Another whose practical experience led him to welcome the Oxford Tracts was Walter Farquhar Hook, who had now been for ten years engaged in parochial work with an energy and success which has left its mark on the Church of England. And the social centre of the group was the Hon. and Rev. A. P. Perceval, Vicar of East Horsley, Surrey. His character was such as to inspire warm affec–tion; and ever since 1821 he had corresponded intimately with Keble on all kinds of religious and political subjects. He was now engaged on a Catechism on Church Doctrine, which commanded general approval among his Church friends. Palmer could find nothing in it that needed altera–tion. Hook was delighted, but suggested at least one substantial improvement. Newman, writing on behalf of the Association of Friends of the Church, asked for two hundred copies of it, with a view to general circulation 'as a specimen of what we mean to do.'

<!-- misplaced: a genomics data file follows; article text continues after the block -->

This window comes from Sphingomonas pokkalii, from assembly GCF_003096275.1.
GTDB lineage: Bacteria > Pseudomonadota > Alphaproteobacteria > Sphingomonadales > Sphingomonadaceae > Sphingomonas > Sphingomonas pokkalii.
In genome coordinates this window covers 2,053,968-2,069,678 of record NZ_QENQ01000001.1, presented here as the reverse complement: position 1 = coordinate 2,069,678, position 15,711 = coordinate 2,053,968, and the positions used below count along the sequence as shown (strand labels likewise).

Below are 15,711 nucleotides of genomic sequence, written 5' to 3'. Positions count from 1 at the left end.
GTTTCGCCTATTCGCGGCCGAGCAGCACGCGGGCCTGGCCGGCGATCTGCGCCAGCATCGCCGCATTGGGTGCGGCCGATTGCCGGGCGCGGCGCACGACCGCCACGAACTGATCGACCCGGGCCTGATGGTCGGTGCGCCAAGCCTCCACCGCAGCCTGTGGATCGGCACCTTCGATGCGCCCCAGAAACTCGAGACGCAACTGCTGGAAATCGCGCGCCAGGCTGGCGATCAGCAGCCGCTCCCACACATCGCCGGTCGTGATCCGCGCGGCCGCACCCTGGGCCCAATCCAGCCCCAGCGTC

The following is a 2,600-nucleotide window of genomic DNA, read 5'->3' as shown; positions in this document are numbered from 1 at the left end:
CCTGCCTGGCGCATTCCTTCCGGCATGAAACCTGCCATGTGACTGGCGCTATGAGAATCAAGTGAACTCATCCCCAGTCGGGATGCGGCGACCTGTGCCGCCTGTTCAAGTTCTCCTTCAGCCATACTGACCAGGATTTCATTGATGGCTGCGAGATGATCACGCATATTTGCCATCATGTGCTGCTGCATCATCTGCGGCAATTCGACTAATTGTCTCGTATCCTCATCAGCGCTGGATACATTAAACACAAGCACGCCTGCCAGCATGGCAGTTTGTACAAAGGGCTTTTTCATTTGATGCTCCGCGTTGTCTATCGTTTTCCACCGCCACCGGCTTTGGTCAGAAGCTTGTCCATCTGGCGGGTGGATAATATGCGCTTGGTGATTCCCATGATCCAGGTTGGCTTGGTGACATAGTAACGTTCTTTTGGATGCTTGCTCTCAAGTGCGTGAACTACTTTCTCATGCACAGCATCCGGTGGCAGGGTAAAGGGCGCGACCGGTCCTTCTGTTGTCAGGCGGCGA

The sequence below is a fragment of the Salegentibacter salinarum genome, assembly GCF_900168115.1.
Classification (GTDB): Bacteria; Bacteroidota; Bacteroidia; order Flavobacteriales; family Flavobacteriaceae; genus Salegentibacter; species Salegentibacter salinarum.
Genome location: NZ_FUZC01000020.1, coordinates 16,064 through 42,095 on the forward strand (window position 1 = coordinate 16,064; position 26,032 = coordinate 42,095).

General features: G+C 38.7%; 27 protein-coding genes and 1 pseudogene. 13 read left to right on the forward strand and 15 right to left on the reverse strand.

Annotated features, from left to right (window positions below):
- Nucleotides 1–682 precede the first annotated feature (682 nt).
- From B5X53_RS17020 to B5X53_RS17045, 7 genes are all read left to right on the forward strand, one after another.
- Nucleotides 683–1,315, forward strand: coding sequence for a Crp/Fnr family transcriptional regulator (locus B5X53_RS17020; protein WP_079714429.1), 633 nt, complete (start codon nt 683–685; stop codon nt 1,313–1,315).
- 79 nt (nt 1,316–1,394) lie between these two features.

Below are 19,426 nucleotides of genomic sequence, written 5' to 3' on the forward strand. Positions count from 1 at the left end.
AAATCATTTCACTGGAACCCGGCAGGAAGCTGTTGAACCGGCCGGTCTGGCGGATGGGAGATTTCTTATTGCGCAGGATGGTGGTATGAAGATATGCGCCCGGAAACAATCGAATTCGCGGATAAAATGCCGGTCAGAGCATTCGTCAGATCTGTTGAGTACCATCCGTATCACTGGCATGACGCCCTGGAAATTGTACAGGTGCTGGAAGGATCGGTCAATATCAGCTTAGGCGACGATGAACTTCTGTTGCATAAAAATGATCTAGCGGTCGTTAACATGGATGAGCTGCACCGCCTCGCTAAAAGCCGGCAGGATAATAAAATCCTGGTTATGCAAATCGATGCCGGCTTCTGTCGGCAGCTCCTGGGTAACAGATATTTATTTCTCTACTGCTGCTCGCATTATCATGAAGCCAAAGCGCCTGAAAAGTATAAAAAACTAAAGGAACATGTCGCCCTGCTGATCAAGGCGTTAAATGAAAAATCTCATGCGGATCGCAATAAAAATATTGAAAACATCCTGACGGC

It was indeed high time that the friends of the Church should be taking some vigorous defensive action; there were abundant reasons for the very gravest anxiety. Lord Henley's crude proposals for dealing with the cathedrals were the language of wisdom and friendship when com–pared with other projects that were in the air. Outside the Church of England there were, first, the unbelievers of the school of Tom Paine, who were for sweeping away the Christian religion altogether. Next, there were the political Dissenters, whose hostility to the Church of England rendered them practically insensible to all considerations save that of how to do the Church such mischief as they could. But the state of thought within the Church was the cause of even more serious alarm. Not only was it said that some Bishops were favourable to changes in the Prayer-book, but also widely-circulated pamphlets recommended the abolition of the Creeds, at least in public worship; and, of course, they especially attacked the Creed of Athanasius. The doctrines of Baptismal Regeneration and of Absolution, even the Name of the Most Holy Trinity, were vehemently assailed.